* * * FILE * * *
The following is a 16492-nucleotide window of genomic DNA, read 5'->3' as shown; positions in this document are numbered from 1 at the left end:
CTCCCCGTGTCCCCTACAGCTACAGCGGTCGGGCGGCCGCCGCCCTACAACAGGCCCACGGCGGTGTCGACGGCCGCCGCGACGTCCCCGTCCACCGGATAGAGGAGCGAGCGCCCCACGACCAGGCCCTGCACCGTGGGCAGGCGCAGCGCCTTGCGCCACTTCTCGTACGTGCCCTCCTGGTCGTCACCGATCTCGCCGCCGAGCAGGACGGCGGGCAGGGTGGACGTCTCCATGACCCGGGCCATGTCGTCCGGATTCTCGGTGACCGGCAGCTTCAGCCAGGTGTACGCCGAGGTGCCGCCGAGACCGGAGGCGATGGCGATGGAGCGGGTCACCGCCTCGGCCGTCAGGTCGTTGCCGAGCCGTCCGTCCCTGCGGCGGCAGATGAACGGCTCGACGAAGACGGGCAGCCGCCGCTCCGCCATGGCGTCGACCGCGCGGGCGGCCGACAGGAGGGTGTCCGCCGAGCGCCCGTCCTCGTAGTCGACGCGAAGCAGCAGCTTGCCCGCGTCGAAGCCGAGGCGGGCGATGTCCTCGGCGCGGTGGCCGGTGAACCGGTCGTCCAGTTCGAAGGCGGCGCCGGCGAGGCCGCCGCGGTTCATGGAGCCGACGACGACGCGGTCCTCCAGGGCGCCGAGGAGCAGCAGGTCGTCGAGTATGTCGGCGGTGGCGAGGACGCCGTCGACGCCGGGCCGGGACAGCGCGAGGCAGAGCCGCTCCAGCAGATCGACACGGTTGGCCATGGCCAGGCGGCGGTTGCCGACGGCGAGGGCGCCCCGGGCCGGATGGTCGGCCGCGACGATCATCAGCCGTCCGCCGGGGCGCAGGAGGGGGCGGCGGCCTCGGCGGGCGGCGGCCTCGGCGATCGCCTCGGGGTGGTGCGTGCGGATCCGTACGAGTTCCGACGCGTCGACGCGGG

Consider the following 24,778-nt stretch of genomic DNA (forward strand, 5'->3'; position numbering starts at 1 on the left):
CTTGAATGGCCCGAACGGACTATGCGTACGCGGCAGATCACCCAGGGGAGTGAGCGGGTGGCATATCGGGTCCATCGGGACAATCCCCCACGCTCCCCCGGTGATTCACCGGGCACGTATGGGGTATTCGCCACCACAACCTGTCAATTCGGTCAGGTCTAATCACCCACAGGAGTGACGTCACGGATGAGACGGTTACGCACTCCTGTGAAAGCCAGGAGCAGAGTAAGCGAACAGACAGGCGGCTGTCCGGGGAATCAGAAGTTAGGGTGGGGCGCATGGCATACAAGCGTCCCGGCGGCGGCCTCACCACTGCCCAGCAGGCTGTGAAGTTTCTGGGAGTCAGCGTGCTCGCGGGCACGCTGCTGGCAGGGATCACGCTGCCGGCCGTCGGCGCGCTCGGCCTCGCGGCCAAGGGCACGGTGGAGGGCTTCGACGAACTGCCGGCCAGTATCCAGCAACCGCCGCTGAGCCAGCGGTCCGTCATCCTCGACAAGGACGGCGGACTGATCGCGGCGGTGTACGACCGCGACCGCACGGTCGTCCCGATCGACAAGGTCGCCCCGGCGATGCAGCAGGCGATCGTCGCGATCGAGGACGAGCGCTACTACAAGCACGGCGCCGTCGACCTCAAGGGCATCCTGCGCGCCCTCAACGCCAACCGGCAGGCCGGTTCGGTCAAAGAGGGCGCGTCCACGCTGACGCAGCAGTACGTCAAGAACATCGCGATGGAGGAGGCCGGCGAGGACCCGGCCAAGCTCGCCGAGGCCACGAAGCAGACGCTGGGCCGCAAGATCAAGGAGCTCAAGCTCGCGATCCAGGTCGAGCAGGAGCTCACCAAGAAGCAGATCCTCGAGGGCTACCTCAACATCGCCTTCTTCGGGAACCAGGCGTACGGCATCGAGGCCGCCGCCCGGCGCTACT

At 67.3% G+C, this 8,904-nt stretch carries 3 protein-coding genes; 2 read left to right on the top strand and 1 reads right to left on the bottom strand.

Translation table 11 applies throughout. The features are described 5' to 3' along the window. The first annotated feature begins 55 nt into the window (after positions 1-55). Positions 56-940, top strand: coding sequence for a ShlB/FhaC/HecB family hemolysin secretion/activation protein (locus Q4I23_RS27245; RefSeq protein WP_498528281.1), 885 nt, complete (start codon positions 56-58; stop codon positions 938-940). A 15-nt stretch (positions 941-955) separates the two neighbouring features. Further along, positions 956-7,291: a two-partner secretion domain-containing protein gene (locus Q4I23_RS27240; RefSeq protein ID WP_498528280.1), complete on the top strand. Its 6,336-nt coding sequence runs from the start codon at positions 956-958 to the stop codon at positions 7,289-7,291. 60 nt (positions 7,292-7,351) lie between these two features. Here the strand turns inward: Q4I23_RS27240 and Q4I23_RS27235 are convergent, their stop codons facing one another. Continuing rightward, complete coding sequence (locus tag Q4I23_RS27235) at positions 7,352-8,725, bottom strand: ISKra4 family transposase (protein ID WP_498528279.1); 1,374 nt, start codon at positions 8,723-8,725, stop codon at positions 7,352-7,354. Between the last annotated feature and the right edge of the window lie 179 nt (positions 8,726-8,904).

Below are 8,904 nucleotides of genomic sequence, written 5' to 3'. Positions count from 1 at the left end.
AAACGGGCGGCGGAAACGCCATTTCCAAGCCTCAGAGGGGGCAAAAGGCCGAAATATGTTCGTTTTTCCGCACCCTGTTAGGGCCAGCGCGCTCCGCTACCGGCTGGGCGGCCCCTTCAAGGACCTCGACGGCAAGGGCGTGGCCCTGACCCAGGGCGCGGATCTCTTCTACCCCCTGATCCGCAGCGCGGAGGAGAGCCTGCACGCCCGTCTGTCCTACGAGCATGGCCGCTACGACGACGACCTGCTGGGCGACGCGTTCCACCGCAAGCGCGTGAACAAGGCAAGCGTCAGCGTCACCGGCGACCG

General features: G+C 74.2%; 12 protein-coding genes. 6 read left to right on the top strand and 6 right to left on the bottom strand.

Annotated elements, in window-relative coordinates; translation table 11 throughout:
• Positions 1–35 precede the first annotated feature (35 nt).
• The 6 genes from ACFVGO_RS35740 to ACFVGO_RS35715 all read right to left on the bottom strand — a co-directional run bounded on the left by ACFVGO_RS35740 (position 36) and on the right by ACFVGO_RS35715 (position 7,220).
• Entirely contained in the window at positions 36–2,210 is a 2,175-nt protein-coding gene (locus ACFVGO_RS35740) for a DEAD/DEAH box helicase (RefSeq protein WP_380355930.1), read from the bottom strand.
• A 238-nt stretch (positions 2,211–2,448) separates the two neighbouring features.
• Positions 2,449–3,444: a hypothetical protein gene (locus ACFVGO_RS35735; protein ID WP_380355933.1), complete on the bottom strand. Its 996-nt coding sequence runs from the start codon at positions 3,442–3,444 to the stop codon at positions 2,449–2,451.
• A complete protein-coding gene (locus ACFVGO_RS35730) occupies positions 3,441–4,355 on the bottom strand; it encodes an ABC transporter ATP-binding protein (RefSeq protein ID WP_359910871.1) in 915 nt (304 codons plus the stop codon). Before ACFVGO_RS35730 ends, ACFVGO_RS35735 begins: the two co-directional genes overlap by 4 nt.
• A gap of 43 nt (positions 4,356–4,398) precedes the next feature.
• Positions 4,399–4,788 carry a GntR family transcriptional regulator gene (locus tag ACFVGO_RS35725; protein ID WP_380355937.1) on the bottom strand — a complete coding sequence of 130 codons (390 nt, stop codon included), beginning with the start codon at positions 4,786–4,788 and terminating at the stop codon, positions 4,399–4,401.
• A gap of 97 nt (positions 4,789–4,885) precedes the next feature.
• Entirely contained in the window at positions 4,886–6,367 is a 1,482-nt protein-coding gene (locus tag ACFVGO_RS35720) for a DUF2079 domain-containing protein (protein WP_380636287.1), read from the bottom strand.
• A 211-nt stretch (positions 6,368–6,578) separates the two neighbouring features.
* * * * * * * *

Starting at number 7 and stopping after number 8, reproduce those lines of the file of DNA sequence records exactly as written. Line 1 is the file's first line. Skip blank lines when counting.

Below are 8,904 nucleotides of genomic sequence, written 5' to 3'. Positions count from 1 at the left end.
AAACGGGCGGCGGAAACGCCATTTCCAAGCCTCAGAGGGGGCAAAAGGCCGAAATATGTTCGTTTTTCCGCACCCTGTTAGGGCCAGCGCGCTCCGCTACCGGCTGGGCGGCCCCTTCAAGGACCTCGACGGCAAGGGCGTGGCCCTGACCCAGGGCGCGGATCTCTTCTACCCCCTGATCCGCAGCGCGGAGGAGAGCCTGCACGCCCGTCTGTCCTACGAGCATGGCCGCTACGACGACGACCTGCTGGGCGACGCGTTCCACCGCAAGCGCGTGAACAAGGCAAGCGTCAGCGTCACCGGCGACCG